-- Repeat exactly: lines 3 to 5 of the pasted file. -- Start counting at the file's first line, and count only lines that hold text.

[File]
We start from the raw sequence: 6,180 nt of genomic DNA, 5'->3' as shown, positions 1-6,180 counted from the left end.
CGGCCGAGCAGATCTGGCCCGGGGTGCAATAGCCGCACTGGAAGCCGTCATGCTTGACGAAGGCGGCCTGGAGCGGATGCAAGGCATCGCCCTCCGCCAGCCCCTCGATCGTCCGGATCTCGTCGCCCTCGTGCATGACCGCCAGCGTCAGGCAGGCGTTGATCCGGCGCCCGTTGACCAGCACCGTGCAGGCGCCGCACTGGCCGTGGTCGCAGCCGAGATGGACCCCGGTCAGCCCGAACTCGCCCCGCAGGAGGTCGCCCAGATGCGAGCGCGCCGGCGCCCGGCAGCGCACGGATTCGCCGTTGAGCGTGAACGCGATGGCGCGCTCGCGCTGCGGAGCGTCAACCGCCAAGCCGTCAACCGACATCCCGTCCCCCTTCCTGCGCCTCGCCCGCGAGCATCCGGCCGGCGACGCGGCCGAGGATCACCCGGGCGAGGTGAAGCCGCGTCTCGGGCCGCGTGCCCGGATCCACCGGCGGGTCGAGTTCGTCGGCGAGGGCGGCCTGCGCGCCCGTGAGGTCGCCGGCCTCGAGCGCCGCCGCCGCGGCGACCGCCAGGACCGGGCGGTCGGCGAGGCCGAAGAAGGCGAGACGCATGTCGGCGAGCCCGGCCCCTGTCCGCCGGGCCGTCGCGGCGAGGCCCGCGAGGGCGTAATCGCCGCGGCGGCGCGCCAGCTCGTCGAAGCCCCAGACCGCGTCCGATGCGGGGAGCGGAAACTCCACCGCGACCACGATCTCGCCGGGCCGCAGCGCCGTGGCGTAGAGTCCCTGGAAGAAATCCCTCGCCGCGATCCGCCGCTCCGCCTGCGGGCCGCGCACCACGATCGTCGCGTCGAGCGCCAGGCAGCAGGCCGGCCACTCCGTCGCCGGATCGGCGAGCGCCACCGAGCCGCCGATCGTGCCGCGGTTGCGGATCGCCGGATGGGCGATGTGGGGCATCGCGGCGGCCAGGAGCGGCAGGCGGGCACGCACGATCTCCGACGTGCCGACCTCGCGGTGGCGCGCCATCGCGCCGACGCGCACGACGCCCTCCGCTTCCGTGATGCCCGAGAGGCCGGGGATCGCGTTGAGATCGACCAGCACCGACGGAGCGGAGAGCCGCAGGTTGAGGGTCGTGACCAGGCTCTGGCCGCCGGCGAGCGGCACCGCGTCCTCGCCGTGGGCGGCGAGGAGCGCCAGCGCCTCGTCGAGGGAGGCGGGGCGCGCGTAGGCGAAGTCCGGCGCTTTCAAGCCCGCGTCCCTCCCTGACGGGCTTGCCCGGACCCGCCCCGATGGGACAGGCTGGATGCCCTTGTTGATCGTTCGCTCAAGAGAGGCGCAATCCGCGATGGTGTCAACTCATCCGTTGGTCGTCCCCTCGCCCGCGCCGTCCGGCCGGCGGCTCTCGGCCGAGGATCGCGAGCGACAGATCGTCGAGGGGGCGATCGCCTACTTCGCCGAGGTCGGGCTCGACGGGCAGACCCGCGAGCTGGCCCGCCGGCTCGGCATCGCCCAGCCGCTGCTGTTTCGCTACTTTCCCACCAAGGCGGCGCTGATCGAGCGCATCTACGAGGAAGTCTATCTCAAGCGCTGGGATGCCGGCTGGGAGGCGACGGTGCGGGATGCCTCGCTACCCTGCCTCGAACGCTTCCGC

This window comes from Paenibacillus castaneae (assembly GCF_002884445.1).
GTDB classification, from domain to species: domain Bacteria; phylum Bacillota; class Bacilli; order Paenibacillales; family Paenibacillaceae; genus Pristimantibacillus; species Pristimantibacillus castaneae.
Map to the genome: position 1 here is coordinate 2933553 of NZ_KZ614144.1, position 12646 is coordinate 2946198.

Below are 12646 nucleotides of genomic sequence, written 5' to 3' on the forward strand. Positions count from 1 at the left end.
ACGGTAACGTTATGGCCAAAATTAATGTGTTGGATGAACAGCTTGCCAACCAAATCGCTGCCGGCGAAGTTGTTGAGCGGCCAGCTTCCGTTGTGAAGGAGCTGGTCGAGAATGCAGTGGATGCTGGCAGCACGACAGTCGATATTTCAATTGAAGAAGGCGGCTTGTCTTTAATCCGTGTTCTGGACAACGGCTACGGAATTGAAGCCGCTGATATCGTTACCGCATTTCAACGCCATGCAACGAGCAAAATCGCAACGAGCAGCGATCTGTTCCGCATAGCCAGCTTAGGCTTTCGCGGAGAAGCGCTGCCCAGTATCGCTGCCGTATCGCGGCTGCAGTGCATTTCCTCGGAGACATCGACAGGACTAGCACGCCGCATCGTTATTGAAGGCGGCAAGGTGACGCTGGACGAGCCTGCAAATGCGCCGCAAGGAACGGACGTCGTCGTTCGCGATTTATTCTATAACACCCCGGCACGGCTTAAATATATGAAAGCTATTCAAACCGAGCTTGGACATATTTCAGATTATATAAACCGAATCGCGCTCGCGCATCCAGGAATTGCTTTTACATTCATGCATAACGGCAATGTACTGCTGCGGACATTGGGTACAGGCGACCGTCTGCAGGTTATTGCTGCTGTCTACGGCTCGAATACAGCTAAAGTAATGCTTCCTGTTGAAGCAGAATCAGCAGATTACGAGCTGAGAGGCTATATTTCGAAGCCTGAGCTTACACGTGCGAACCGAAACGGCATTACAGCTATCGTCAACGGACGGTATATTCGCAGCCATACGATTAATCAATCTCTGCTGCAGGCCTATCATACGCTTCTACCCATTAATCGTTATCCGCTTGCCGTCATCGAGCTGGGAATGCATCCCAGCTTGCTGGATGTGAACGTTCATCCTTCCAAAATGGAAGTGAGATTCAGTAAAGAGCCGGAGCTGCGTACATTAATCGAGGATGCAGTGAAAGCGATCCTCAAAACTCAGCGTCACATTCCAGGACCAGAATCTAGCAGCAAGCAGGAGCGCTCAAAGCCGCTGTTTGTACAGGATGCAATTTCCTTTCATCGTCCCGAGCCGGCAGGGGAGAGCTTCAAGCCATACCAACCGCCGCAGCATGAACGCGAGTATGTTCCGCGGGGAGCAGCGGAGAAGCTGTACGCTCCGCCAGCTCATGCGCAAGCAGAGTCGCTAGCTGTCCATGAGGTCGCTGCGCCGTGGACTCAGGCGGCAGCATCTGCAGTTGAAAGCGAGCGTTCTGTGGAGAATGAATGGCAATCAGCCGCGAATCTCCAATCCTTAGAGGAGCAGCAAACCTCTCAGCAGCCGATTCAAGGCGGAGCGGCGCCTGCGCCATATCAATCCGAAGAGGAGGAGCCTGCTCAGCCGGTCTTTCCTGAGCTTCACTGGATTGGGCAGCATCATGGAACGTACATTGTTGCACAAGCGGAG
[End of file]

This window comes from Paenibacillus castaneae (assembly GCF_002884445.1).
GTDB classification, from domain to species: domain Bacteria; phylum Bacillota; class Bacilli; order Paenibacillales; family Paenibacillaceae; genus Pristimantibacillus; species Pristimantibacillus castaneae.
Map to the genome: position 1 here is coordinate 2933553 of NZ_KZ614144.1, position 12646 is coordinate 2946198.